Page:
Bender: I said before, I’ll say it again — the mosque/Islamic center should not be built there, but neither should they build a couple of commercial skyscrapers on the graves of 3000 people.

    The proposed community center is not to be built at Ground Zero, but on private land.

    Bender: Fill in the hole and plant some grass there. And perhaps put 3000 crosses in the ground too.

    That’s a very odd statement considering not everyone killed was a Christian. If you were to provide symbols for each of the dead, the choice would seemingly depend on the wishes of the individual families. The idea of a memorial park of some sort is not a bad idea, though.

  • Rhinestone Suderman

    Tim, if “Process” has been going on for 9 years, and there is STILL nothing at the Ground Zero site (and no plans to turn it into a memorial park, or cemetery); if officials are still bloviating and stooging around, not getting St. Nicholas church rebuilt, while going full speed ahead on a mosque—then, yes, I think that counts as a failure of will and spirit.

  • jane

    Well, thank God Daniel Liebeskind’s design for the hole at Ground Zero didn’t materialize.

    He was the architect of the disastrous addition to Toronto’s Royal Ontario Museum/ROM (looking very like his extension to the Denver Art Museum). His Michael Lee-Chin Crystal at the ROM has been called one of the planet’s ugliest buildings by both Virtualtourist.com and the Washington Post, an abomination my husband and I call “Mars Attacks,” because it looks like a celestial body that’s come crashing through the hemisphere, smashing into a very gracious, early 20th century building. Toronto’s Intelligentsia has lauded it to the hilt and Toronto/Ontario taxpayers are still paying for it.

    To add insult to injury, Mr. Liebeskind’s brother-in-law is Stephen Lewis, a former New Democratic Party leader, from the far left of the Canadian political spectrum, who is virulently anti-Catholic, especially when it comes to fighting AIDs in Africa. His solution?: the distribution of condoms.

  • rickl

    Anchoress: I think you were right on target in your original post. If something–anything–had already been built there, the mosque would not be an issue.

    I don’t have a strong opinion about what should be built at the site, but with regards to rebuilding the towers, there is another factor that is not being discussed: whether there is an economic need for additional office space in lower Manhattan. I don’t know the vacancy rate in existing office buildings there, but I would imagine that it is substantial.

    I remember reading shortly after 9/11 that the towers were built back in the 1970s with government assistance, probably from the Port Authority. In other words, the free market on its own would have either not built them so large, or not built them at all in the first place. It’s just one more consideration.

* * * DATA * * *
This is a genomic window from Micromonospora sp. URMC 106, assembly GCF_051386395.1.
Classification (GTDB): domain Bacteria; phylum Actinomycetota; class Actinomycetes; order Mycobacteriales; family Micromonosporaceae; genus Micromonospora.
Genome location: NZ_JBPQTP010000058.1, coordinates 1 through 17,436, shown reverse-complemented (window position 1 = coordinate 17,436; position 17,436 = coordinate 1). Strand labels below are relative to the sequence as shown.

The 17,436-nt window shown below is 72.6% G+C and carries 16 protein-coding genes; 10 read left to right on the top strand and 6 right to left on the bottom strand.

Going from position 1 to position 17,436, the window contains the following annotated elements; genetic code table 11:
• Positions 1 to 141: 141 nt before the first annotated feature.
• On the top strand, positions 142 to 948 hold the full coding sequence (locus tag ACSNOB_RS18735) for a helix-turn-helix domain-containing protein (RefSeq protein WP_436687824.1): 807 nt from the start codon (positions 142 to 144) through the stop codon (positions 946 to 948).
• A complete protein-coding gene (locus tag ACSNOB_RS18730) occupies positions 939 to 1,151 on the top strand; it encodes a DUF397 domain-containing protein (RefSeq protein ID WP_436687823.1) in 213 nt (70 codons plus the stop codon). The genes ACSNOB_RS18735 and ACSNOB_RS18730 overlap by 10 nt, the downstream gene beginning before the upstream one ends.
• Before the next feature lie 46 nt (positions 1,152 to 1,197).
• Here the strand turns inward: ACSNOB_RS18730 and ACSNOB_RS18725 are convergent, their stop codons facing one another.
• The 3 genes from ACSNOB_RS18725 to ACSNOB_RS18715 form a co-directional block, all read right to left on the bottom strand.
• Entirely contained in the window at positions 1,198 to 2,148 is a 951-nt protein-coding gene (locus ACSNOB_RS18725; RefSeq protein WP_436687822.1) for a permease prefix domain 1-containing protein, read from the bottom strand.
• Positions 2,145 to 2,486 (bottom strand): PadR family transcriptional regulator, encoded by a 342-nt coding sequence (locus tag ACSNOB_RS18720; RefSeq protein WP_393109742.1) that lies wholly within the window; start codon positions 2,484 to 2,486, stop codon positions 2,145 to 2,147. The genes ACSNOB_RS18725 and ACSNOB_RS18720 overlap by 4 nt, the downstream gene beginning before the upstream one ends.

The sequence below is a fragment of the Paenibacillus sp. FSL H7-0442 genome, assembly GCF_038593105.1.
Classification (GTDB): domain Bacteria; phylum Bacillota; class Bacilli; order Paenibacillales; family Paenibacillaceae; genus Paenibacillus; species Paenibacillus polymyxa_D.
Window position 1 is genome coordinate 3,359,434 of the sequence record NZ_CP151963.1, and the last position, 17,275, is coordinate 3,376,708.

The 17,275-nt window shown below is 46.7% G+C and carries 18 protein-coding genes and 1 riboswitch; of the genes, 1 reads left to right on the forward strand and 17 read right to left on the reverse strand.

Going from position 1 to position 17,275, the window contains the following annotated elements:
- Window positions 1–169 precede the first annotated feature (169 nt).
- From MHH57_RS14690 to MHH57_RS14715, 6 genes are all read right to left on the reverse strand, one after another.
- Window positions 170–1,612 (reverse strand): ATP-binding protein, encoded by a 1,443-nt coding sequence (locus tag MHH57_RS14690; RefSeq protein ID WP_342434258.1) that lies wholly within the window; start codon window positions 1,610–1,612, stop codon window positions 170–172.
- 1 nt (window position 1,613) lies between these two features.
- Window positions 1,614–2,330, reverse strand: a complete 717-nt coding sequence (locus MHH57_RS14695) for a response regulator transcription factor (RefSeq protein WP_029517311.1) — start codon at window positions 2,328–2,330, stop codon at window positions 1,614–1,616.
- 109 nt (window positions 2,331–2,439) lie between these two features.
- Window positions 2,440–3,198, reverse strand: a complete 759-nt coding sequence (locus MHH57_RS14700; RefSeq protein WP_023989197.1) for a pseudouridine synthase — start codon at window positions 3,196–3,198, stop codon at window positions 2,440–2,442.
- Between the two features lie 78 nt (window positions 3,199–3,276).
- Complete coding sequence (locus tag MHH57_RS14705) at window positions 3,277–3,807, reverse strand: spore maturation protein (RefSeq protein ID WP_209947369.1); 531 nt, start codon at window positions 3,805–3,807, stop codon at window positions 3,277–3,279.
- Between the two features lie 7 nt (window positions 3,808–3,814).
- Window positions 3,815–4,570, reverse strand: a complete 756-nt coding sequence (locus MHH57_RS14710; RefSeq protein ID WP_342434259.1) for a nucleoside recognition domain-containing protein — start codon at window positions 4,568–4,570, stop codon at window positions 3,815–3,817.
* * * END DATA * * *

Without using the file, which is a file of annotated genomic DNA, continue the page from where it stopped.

• http://vita-nostra-in-ecclesia.blogspot.com/ Bender

    You really do go out of your way to be objectionable and obnoxious, don’t you?

  • Elizabeth Scalia

    [Are you talking to me? admin]

  • http://vita-nostra-in-ecclesia.blogspot.com/ Bender

    Are you talking to me?

    No, of course not. (Good De Niro impression, though.)

    I do think it incongruous though (although thoroughly consistent with his own particular “logic”), for one who so quickly smears opponents of this particular mosque as bigots to then go on to object to having too many crosses at the site.

    [I guess I had better read some of the comments. Sigh. My cross is a heavy one! :-) -- okay, having read the comments I sort of agree, it should not be 3,000 crosses. It should be as many crosses, Stars of David and Crescents (and globes, or something, for the atheists) to represent the fact that there were PEOPLE killed at that site, indiscriminately. Or, you know, I'd like to see anything built there. admin]

  • Rhinestone Suderman

    jane, #42, I guess we can be thankful that the guy who designed the “Crescent of Embrace” memorial for Flight 93 didn’t do the designs for a Ground Zero memorial, either!

    (I shudder to think what he would have foisted off on the public!)

  • Rhinestone Suderman

    I fear that if there are any crosses, Stars of David or even symbols of, say, Hinduism, or Buddhism, that those who currently champion the Ground Zero mosque on the grounds of “religious freedom” will suddenly become champions of, “Separation of Church and State!” and “No religious symbols in public!”

  • Rhinestone Suderman

    Speaking of which, what ever happened to the Ground Zero cross—the pieces of metal, fused into a cross-like shape, that was found in the rubble at Ground Zero? It was being displayed for a while, then the usual suspects became disturbed by it, so it had to be hidden away somewhere? Anybody know where it is now?

    [I think it is slated to be part of the memorial -admin]

  • Rhinestone Suderman

    Very good; hopefully, it will make it into the memorial, and not just be stashed away somewhere, out of site.